The north-east of France, with the Picardy, Nord-Pas-de-Calais, Champagne-Ardenne and Lorraine regions, is often passed through quickly by visitors rushing towards the south of France and sunnier climates - but take a moment to slow down as you pass through! The region contains lots of interesting sights and towns well worth exploring!
The north-east of France is most often associated with the monuments commemorating the First World War trench warfare that took place in the region, and as being the region where Champagne comes from.
While these two characteristics still play a large part in the tourist industry, there are also lots of other highlights for visitors to explore in north-east France including
Below we only mention a few of the highlights in each of the regions here in the north-east of France. You can then find much more information about each region and department in the individual travel guides.
The Lorraine region is situated near the French border with Luxembourg and Germany. At the heart of Lorraine is the important 18th century town of Nancy, a designated UNESCO world heritage site centred around the impressive Place Stanislaus.
To the north of Nancy, the town of Metz is another popular destination with visitors, attracted by the cathedral, town ramparts and the interesting historic town centre.
The Lorraine region is also visited by visitors interested in seeing the battlefields, cemeteries and memorials of the First World War. These continue to attract a large number of visitors interested by the terrible events of the trench warfare that ravaged much of this part of France, including the most famous at the Somme and Verdun.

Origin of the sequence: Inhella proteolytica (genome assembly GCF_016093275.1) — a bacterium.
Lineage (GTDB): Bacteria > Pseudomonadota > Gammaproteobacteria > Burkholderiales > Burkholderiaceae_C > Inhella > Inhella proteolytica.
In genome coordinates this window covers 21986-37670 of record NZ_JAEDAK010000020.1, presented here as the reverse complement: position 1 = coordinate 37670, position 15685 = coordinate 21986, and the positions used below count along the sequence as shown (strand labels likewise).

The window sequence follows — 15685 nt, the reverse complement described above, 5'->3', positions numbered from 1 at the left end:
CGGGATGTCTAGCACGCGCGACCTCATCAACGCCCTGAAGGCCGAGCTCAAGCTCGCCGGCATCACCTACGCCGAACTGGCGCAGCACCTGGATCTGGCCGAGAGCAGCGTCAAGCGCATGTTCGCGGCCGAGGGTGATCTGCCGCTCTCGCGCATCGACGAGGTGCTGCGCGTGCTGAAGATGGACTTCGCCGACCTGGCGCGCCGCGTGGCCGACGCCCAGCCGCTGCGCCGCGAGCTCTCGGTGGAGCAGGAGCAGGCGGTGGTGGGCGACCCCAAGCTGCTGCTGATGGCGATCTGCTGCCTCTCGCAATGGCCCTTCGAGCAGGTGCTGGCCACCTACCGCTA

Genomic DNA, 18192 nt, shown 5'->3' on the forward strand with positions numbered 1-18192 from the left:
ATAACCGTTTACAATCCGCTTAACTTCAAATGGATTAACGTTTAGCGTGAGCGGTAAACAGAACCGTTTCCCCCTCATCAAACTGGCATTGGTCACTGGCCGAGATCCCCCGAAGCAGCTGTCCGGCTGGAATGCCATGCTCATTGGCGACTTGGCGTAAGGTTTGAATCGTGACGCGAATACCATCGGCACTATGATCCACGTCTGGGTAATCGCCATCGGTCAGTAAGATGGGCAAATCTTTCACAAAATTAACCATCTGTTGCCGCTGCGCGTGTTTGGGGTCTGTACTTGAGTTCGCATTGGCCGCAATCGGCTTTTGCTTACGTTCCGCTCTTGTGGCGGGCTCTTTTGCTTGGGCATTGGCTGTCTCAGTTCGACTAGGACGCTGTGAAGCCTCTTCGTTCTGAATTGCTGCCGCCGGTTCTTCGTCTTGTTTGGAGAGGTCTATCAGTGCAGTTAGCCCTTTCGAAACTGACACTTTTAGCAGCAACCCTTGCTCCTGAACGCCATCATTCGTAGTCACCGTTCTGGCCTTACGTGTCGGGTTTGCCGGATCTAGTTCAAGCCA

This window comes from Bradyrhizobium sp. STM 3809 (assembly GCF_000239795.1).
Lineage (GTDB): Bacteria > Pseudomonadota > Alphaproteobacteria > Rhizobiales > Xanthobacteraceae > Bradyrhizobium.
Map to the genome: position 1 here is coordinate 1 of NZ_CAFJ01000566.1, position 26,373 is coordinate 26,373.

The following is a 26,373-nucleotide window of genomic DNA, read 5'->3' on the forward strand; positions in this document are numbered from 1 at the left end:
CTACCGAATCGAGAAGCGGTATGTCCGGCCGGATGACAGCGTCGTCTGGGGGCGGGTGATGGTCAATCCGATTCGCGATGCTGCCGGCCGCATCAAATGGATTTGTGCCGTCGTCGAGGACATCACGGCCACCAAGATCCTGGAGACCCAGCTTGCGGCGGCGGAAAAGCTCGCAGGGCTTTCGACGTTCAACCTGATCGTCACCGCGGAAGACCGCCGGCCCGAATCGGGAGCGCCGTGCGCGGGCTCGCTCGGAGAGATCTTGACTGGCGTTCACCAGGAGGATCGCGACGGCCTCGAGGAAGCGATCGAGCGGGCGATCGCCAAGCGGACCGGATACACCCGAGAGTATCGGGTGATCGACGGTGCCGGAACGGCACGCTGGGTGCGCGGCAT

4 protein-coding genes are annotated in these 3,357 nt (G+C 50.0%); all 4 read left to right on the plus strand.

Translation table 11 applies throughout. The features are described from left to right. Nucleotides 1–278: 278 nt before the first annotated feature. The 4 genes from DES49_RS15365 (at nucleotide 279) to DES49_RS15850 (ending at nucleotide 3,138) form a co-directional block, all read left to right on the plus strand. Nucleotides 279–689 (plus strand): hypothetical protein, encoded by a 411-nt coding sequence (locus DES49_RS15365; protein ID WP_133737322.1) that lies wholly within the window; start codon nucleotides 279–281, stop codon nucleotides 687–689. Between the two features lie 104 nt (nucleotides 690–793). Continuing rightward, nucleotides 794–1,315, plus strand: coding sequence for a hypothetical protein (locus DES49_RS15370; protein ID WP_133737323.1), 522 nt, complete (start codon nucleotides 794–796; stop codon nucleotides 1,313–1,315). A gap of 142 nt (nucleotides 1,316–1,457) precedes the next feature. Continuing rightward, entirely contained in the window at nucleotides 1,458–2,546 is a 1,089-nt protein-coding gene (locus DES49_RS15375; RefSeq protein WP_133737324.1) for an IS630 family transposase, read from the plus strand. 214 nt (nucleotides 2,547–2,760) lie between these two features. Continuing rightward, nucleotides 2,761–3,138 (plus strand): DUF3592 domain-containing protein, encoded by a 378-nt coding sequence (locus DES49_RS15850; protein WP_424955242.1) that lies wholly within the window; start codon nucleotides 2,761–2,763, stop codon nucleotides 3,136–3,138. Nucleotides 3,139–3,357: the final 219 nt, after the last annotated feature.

The historic villages of Rodemack (15 kilometres north of Thionville) and Saint-Quirin (50 kilometres west of Strasbourg) are also both in the Moselle department of Lorraine and listed among the 'most beautiful villages of France'.
See Lorraine Travel Guide for more information and highlights
Picardy is the region of France to the north of Paris. The most popular destination in the region is Amiens where you can see an interesting town and also the largest gothic style cathedral in France. There are several important cathedrals across Picardy, including those at Laon and Soissons.
No visit to France would be complete without exploring some of the local villages, and Picardy is no exception with several picturesque villages to explore. Both Gerberoy (in the Oise department) and Parfondeval (in the Aisne department) are classified among the 'most beautiful villages of France'.
As you explore Picardy you will discover many of the UNESCO listed belfries of France that are found all across the region (and elsewhere in northern France).
Picardy also includes a region of coastline, with popular resorts here including Fort-Mahon-Plage.
The Nord-Pas-de-Calais region is the coastal region of north-east France, and is also the most northern point in mainland France.
The region is best known for the resorts at Le Touquet and Boulogne. Both of these resorts are quite active all year round because of their popularity with visitors from Paris, the UK and from other countries in the region.
The important French town of Lille is also in Nord-Pas-de-Calais, with many buildings of interest in the area around the central Grand Place and the exceptionally high quality Museum of Fine Arts.
Several of the larger towns in the north of France are very well known for their Christmas markets in the weeks before Christmas which are popular both among French and overseas visitors. One of the largest of these French Christmas markets is held in Lille.
Perhaps it is less well known that Nord-Pas-de-Calais also has many scenic highlights, including Cap-Blanc-Nez and Cap-Gris-Nez on the coast and officially listed among the 'Grand Sites of France', and two Regional Natural Parks.
See Nord-Pas-de-Calais travel guide for more information and highlights
The Champagne-Ardenne region of northern France is most visited for its association with champagne and the wine industry, which is based around the town of Epernay (where you will also find plenty of opportunities to sample and buy the champagne).
At Sedan you can visit what is claimed to be one of the biggest castles in Europe!
Less well known but quite fascinating to enthusiasts of church architecture, the region between Saint-Dizier and Troyes offers an opportunity unique in France to see a series of half-timbered churches.
See Champagne-Ardenne travel guide for more information and highlights
French version: North East France (Francais)